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Trail across Southwest US led to arrest of man tied to abducted Alaska barista

  • Author: Ben Anderson
  • Updated: September 27, 2016
  • Published March 22, 2012

A newly-released court document sheds some light on charges against Israel Keyes -- the man who Anchorage police believe may have ties to the Feb. 1 abduction of 18-year-old barista Samantha Koenig -- and alleges that he may have withdrawn thousands of dollars from a bank account that wasn't his. Keyes was arrested last week in Lufkin, Tex., and police say a stolen debit card found in Keyes's possession was used to make withdrawals in Alaska, Arizona and New Mexico before the arrest.

Koenig's abduction has been subject of much speculation in Alaska and beyond. Her whereabouts or condition remain unknown, and police have offered few details about their investigation or Keyes.

A contractor who had lived in Alaska since 2007, Keyes was arrested March 13 following a traffic stop in Texas that led to police there identifying him as a person of interest in the Alaska kidnapping case. Following a search of his vehicle, he was charged with access device fraud, a charge typically leveled against someone using another person's credit or debit card without authorization.

According to an affidavit filed in U.S. District Court, police allege that at least one individual, over the course of two weeks from Feb. 28 through March 13, withdrew $2,440 from an unnamed person's bank account using a stolen debit card. The affidavit provides no insight into Keyes's relation to the Koenig case.

The affidavit does reveal some interesting details, though. A man identified only as "Person A" saw someone going through his vehicle in Anchorage in the early morning hours of Feb. 2 -- the night of Koenig's disappearance -- just hours after she went missing from the Midtown Anchorage coffee stand where she worked, where police believe she may have been abducted by an armed man. A surveillance video documented the incident, though not in great detail.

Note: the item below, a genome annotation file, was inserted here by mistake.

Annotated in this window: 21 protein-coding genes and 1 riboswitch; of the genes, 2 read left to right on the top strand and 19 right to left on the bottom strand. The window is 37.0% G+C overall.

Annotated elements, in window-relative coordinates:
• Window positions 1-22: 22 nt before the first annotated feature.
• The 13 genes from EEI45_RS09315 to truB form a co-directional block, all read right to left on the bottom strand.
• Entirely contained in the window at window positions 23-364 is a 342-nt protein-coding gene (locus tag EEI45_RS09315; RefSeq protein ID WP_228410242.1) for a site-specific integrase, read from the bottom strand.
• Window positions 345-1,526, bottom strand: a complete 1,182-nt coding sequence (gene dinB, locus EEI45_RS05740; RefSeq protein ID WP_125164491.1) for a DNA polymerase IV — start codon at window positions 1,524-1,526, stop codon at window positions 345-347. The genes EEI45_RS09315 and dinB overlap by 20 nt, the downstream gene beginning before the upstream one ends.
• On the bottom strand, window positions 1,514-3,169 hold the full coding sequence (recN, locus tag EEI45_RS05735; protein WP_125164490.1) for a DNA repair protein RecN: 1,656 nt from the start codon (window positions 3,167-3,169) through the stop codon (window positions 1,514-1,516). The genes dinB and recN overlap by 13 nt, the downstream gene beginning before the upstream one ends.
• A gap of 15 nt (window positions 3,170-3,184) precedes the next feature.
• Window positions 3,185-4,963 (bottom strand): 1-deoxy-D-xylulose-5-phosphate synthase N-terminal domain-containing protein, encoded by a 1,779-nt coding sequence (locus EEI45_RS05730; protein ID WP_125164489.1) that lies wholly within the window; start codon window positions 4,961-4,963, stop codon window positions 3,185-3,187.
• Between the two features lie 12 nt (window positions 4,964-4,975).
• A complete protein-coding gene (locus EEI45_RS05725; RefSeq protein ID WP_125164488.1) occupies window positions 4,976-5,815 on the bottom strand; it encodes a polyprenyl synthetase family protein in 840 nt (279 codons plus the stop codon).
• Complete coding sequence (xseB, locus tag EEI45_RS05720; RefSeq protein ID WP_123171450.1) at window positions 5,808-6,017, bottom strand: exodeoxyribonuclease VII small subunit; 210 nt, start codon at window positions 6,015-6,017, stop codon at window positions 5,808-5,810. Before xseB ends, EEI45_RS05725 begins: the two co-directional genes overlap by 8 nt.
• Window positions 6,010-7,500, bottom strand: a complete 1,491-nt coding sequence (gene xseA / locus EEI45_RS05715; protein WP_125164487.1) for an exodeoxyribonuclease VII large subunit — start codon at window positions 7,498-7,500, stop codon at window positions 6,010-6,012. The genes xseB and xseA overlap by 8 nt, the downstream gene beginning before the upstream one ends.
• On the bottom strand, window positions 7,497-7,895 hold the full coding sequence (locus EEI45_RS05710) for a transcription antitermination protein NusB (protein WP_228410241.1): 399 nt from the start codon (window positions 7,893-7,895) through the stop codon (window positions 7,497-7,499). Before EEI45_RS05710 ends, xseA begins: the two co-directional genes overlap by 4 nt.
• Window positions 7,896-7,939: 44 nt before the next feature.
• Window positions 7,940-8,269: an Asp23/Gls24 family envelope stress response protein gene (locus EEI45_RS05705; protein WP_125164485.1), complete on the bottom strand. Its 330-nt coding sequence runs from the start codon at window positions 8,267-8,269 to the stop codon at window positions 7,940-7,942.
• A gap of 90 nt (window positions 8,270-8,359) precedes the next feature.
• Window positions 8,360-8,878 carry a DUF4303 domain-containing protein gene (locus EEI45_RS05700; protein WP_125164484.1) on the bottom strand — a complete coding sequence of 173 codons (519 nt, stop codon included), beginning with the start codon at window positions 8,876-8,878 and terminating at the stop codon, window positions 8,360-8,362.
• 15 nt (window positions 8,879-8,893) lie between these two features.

The man reported his debit card stolen, taken from his vehicle, according to the affidavit. He told police he had neither given the card to anyone nor given permission to use it.

Nearly four weeks later, on Feb. 28, a person identified as a "light-skinned male adult with a muscular build," attempted to withdraw funds using the stolen debit card from an ATM at a Credit Union 1 in Midtown. That attempted $600 withdrawal exceeded the daily limit allowed and the transaction was denied.

An hour-and-a-half later, just before midnight, a man suspected to be the same individual made a successful withdrawal of $500 from a Credit Union 1 ATM on Minnesota Drive. Just a half-hour later, now Feb. 29, the same individual withdrew another $500 from an ATM on DeBarr Road.

There was no other activity on the card until March 7, when a "light-skinned male adult with a muscular build who appeared to be wearing a gray hooded sweatshirt, glasses, a gray facemask, gloves, blue jeans and white shoes" made a $400 withdrawal at an ATM in Willcox, Ariz., the affidavit said.

There were other withdrawals after that:

• On March 8, a withdrawal of $400 was denied in Lordsburg, N.M. -- again over the daily withdrawal limit -- before $80 was successfully withdrawn.

• On March 10, there was a $480 withdrawal in Humble City, Tex. The affidavit said that at this stop, the person making the withdrawal appeared to be the same man who had made withdrawals in Arizona and New Mexico. The ATM surveillance video also revealed the suspect to be driving a late-model, white Ford Focus.

• Another $480 was withdrawn on March 12 in Shepherd, Tex.

The next day, a white Ford Focus with Texas plates was seen parked at a hotel in Lufkin, Tex. Israel Keyes was observed leaving a room at the hotel before putting items in the trunk of the white Ford Focus.

Less than an hour after leaving the hotel, Keyes was pulled over for a speeding violation by a Texas State Highway Patrol Officer. Keyes gave the officer his Alaska license and claimed he'd flown from Anchorage to Las Vegas on March 7, where he claimed to have rented the car to drive to a wedding.

"Keyes was unable to describe the route he drove or explain why he elected to travel in this manner, given that he was reportedly going to a wedding in Wells, Tex.," the affidavit said. "Keyes became increasingly confrontational during the traffic stop, especially when asked for details about his activities."

The officer observed maps on the floorboard of Keyes's vehicle with highlighted routes through California, Arizona and New Mexico. Also on the floor were a pair of white tennis shoes. Stuffed in the driver's side door were wads of cash rolled up with rubber bands.

Once police searched Keyes's vehicle, they found a gray hooded sweatshirt and a cut-up T-shirt fashioned into a facemask in the trunk. Keyes was arrested in connection with Koenig's abduction and charged with access device fraud in federal court. A federal grand jury handed down the indictment.

Contact Ben Anderson at ben(at)

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